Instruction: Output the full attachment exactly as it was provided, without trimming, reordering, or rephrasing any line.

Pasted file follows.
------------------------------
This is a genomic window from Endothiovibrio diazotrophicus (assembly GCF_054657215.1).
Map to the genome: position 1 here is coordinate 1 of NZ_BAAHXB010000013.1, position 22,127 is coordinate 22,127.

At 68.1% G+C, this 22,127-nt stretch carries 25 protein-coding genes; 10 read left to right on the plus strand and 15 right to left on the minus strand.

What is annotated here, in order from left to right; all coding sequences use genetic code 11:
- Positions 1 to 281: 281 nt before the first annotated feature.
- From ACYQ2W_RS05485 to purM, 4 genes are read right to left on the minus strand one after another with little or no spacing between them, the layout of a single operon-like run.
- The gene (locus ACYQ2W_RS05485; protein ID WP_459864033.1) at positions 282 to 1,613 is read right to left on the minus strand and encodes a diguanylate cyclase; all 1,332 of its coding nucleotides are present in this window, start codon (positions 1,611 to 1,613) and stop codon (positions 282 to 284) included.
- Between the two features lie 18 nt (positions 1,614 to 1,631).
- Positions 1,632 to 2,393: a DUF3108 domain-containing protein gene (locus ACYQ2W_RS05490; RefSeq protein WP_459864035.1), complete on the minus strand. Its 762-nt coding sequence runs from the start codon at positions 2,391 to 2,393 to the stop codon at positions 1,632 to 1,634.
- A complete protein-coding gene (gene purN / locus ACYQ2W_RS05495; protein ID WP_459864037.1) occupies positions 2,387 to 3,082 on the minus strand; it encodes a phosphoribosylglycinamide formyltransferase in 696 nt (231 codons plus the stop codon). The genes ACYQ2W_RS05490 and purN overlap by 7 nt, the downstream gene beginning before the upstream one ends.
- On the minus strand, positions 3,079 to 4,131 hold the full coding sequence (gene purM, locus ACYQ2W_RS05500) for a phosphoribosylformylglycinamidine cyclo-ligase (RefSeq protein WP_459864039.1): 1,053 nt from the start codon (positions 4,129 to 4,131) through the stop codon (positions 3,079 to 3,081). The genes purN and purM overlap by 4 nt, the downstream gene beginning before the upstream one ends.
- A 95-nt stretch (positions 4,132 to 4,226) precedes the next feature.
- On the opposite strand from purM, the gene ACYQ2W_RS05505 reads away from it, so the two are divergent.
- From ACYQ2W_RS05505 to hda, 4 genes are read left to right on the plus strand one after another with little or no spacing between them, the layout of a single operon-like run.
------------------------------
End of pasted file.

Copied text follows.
This is a genomic window from Endothiovibrio diazotrophicus (assembly GCF_054657215.1).
Map to the genome: position 1 here is coordinate 1 of NZ_BAAHXB010000013.1, position 22,127 is coordinate 22,127.

At 68.1% G+C, this 22,127-nt stretch carries 25 protein-coding genes; 10 read left to right on the plus strand and 15 right to left on the minus strand.

What is annotated here, in order from left to right; all coding sequences use genetic code 11:
- Positions 1 to 281: 281 nt before the first annotated feature.
- From ACYQ2W_RS05485 to purM, 4 genes are read right to left on the minus strand one after another with little or no spacing between them, the layout of a single operon-like run.
- The gene (locus ACYQ2W_RS05485; protein ID WP_459864033.1) at positions 282 to 1,613 is read right to left on the minus strand and encodes a diguanylate cyclase; all 1,332 of its coding nucleotides are present in this window, start codon (positions 1,611 to 1,613) and stop codon (positions 282 to 284) included.
- Between the two features lie 18 nt (positions 1,614 to 1,631).
- Positions 1,632 to 2,393: a DUF3108 domain-containing protein gene (locus ACYQ2W_RS05490; RefSeq protein WP_459864035.1), complete on the minus strand. Its 762-nt coding sequence runs from the start codon at positions 2,391 to 2,393 to the stop codon at positions 1,632 to 1,634.
- A complete protein-coding gene (gene purN / locus ACYQ2W_RS05495; protein ID WP_459864037.1) occupies positions 2,387 to 3,082 on the minus strand; it encodes a phosphoribosylglycinamide formyltransferase in 696 nt (231 codons plus the stop codon). The genes ACYQ2W_RS05490 and purN overlap by 7 nt, the downstream gene beginning before the upstream one ends.
- On the minus strand, positions 3,079 to 4,131 hold the full coding sequence (gene purM, locus ACYQ2W_RS05500) for a phosphoribosylformylglycinamidine cyclo-ligase (RefSeq protein WP_459864039.1): 1,053 nt from the start codon (positions 4,129 to 4,131) through the stop codon (positions 3,079 to 3,081). The genes purN and purM overlap by 4 nt, the downstream gene beginning before the upstream one ends.
- A 95-nt stretch (positions 4,132 to 4,226) precedes the next feature.
- On the opposite strand from purM, the gene ACYQ2W_RS05505 reads away from it, so the two are divergent.
- From ACYQ2W_RS05505 to hda, 4 genes are read left to right on the plus strand one after another with little or no spacing between them, the layout of a single operon-like run.